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Welcome to the personal website of conductor Levi Hammer, a musician of remarkable range and versatility who is invigorating the world of classical music today.   Here you can follow Levi's diverse activities, learn about his life, read the latest written by and about him, and stay in touch with him through the web!


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I've been exploring the origins of the Protestant tradition I grew up in by reading Martin Marty's "Martin Luther." I admire Luther's "wrestling with God" and his commitment to reason and scholarship and music. And the ambiguities of his legacy are such that, even putting his life in its historical context, he calls to mind the dangers of extremism. Perhaps my favorite detail is the time Luther stormed out of a church service when the congregants failed to improve their bad singing! February 20, 2017

I am overwhelmed by John William's (the author, not the composer) Stoner, which is "simply a novel about a guy who goes to college and becomes a teacher," according to Tom Hanks. Quintessentially American in its plain and sad language, it captures the silent struggles we all face. In my copy I've copiously underlined passages like "The person one loves at first is not the person one loves at last, and...love is not an end but a process through which one person attempts to know another." And the poetic epiphany the young Stoner experiences with Shakespeare's 73rd Sonnet directly parallels my own teenage musical epiphany with Copland's Appalachian Spring. February 13, 2017

Maurice Ravel’s L’enfant et les Sortilège is absolutely PERFECT. It conveys – all in 45 stunning minutes – childish tantrums, maternal tenderness, math lessons, American ragtime, copulating cats, cruelty, compassion, brashness, sophistication, lusciousness…in short, it conveys everything! Ravel – ever the chameleon – can imitate the music of other cultures, improve it, and somehow simultaneously make it 100% French. Lots of music is great, but not much is perfect. Mozart also regularly achieved perfection, and perhaps that’s why Mozart and Ravel go so well together. L’enfant, like his Mother Goose music, reaches deep into the soul of both the adult and the child. Or perhaps another way of saying this is that through this piece the adult finds his innocent child-like core, and the child perceives a previously undiscovered profundity and sublimity in the universe. If I had to choose my favorite music, this poignant piece may well be it. February 6, 2017

The original version of Petrushka (from 1911) was quintessentially Russian, and should be played as such. Stravinsky’s revision (from 1947) is really a new piece, filtered through his stylistic evolution (neoclassicism) and his geographical displacement prompted by world events (he moved to America.) Like in his Symphony in Three Movements from 1945, I hear a uniquely American incisiveness. Thus Petrushka 1947 is both a Russian and American piece. Such are my thoughts from the pit of the Komische Oper! January 30, 2017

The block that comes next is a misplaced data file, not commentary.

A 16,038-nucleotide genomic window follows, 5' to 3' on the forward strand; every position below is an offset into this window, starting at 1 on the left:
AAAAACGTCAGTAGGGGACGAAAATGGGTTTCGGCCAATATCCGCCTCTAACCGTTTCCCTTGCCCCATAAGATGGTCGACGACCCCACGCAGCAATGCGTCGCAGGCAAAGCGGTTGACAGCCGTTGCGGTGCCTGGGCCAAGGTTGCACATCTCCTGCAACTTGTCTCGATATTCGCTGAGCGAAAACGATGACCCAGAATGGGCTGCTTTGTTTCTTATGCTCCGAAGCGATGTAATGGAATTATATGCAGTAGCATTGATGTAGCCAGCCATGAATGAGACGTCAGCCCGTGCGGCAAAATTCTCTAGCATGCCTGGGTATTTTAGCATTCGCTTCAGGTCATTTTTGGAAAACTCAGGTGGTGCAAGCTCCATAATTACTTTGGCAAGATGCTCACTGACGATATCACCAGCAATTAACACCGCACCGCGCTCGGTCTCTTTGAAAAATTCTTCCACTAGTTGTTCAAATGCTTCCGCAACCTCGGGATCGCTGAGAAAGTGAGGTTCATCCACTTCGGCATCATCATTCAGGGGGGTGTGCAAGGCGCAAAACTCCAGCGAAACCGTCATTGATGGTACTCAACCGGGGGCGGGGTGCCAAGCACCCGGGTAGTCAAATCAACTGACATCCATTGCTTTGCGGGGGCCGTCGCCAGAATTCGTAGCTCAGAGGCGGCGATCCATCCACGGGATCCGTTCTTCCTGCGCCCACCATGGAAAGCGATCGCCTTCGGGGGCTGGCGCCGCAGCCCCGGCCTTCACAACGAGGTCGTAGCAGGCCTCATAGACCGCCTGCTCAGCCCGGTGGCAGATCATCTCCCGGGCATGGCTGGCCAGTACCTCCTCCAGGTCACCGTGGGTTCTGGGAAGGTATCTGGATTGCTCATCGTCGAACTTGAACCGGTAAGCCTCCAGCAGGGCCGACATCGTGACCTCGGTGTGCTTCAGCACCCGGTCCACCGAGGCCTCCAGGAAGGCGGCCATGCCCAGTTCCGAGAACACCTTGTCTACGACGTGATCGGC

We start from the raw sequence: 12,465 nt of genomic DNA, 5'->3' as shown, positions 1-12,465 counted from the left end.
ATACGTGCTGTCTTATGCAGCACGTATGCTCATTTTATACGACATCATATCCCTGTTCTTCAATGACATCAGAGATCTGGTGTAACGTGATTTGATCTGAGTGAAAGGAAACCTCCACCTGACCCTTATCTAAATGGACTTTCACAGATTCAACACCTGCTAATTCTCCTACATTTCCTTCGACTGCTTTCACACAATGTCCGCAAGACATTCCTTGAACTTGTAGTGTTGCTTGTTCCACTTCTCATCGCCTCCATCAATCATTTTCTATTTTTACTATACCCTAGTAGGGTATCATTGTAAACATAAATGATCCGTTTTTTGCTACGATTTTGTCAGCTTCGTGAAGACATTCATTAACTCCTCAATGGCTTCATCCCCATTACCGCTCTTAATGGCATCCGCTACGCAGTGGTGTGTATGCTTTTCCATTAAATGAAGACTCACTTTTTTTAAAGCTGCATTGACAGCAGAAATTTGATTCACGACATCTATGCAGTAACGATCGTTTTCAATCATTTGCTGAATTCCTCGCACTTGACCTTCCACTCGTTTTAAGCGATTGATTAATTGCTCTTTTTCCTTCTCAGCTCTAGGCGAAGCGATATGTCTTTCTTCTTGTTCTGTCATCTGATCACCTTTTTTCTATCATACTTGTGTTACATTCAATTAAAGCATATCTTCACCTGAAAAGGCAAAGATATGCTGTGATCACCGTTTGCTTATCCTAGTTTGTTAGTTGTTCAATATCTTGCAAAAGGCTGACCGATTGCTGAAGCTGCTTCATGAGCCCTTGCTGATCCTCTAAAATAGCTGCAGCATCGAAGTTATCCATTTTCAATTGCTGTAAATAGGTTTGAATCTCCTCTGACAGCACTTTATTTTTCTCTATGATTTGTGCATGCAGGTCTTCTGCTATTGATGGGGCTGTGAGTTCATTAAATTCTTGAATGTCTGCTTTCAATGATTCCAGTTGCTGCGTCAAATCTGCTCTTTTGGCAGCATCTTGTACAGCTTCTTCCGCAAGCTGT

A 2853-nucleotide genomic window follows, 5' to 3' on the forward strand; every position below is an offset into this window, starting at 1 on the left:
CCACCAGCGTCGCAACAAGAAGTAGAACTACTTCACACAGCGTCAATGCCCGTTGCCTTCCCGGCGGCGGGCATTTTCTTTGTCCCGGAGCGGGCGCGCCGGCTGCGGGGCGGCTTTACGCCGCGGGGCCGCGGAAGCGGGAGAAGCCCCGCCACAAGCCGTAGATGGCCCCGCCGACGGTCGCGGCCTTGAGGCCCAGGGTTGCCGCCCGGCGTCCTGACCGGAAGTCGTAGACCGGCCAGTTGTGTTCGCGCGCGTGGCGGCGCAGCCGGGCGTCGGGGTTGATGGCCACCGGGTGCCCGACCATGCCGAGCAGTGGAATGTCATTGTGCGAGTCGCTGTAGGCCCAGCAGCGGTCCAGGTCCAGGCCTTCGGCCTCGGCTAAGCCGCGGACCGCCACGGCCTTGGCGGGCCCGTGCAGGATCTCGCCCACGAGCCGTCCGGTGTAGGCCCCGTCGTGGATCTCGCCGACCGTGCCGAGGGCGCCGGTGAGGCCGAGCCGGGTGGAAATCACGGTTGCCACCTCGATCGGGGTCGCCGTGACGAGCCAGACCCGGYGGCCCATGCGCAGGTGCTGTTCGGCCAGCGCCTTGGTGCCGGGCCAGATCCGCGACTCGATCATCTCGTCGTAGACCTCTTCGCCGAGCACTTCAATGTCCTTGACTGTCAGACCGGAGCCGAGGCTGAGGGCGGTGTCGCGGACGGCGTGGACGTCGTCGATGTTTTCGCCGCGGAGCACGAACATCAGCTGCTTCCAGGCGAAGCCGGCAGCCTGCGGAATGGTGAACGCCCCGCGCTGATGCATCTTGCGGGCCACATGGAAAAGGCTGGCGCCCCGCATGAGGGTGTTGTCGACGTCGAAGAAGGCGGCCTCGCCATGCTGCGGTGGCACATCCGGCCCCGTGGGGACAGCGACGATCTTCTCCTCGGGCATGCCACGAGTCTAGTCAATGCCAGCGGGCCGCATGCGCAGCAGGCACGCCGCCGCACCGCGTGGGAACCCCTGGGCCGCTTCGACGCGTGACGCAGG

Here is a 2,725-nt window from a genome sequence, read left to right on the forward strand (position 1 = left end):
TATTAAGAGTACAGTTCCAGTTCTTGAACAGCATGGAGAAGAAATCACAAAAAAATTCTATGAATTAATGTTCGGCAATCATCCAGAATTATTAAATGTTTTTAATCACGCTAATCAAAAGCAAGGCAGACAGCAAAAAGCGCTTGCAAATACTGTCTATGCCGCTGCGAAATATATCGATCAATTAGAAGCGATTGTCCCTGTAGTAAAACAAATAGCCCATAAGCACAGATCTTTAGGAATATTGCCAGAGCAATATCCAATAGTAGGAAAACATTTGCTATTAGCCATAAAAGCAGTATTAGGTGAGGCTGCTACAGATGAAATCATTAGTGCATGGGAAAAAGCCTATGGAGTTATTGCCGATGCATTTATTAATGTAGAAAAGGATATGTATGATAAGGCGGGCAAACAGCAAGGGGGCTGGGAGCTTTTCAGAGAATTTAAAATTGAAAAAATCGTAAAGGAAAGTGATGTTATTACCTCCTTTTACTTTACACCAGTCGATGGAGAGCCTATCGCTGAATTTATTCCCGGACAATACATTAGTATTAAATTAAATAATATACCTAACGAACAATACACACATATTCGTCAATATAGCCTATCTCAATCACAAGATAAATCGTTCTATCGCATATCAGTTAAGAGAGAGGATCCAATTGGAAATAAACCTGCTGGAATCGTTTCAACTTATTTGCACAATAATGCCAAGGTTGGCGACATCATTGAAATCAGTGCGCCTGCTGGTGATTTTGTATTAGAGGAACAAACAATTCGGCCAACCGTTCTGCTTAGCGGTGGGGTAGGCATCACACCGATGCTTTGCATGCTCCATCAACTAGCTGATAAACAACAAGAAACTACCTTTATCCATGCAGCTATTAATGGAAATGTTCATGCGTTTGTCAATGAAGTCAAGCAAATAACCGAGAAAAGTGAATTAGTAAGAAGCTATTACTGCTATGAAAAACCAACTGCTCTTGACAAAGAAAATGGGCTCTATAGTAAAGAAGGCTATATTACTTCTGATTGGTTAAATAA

I’m immersed in the absolutely perfect sound worlds of the Komische Oper’s production of Petrushka and L’enfant et les sortilèges this week. This is glorious programing at its best. January 23, 2017

I was called at the last minute to play a Mahler 2 rehearsal at the Konzerthaus for Ivan Fischer, one of my musical and humanist heroes!  Fortunately I know this music well, and the challenge in rehearsal is refrain from weeping during the last two movements. January 16, 2017

I’m saddened by the passing of Rayna Barroll Aschaffenburg, a beautiful person who gave everything of herself to her students. I’m grateful for her friendship and her artistry. January 9, 2017

I’ve been working with the singers of the Berlin chapter of “Opera on Tap.” It’s a fun way of sharing opera and having a great time…all while sipping beer! I’m particularly excited for excerpts from Der Freischütz and I Capuleti e i Montecchi this week. January 2, 2017

I’m using the holidays to rest, and am engrossed in Patti Smith’s memoirs “Just Kids.”  The writing is so beautiful that tears flowed down my face for entire chapters. I can empathize with her early struggles and the sacrifices one has to make for art and beauty.  It also makes me want to immerse myself in more American music of the 60s and 70s…Smith herself and Dylan especially. December 26, 2016

Got called at the last minute appear in a film about Shostakovich’s Seventh Symphony, the Leningrad. The super cool actor Florian Panzner plays Shostakovich, and I play the hands of Shostakovich!  December 19, 2016

Like a lot of great – and popular – works (Beethoven 5 is the supreme example) Boheme never gets easier. It moves so fast that the slightest lapse in concentration can wreak havoc! December 12, 2016

Am conducting a new production of Boheme with Puccini’s Toaster, a wonderful company here in Berlin. So nice to come back to this old friend of a piece, and with such an awesome cast and creative team.  December 5, 2016

Back from the Gemäldegalerie. My eye always lingers on paintings of musicians.  November 28, 2016

Visit to Charlottenburg Palace. The Watteau paintings were amazing. My obsession with Watteau began simultaneously with my obsession for Verlaine, French poetry and the exquisite art of the French mélodie.  November 21, 2016

A sober visit to the Sachsenhausen Concentration Camp Memorial. Poigant. November 14, 2016

Visited Potsdam and Frederick the Great's music room at Sanssouci where old J.S. Bach improvised on the "royal theme" (devised by C.P.E Bach?) that eventually became the Musical Offering.  November 7, 2016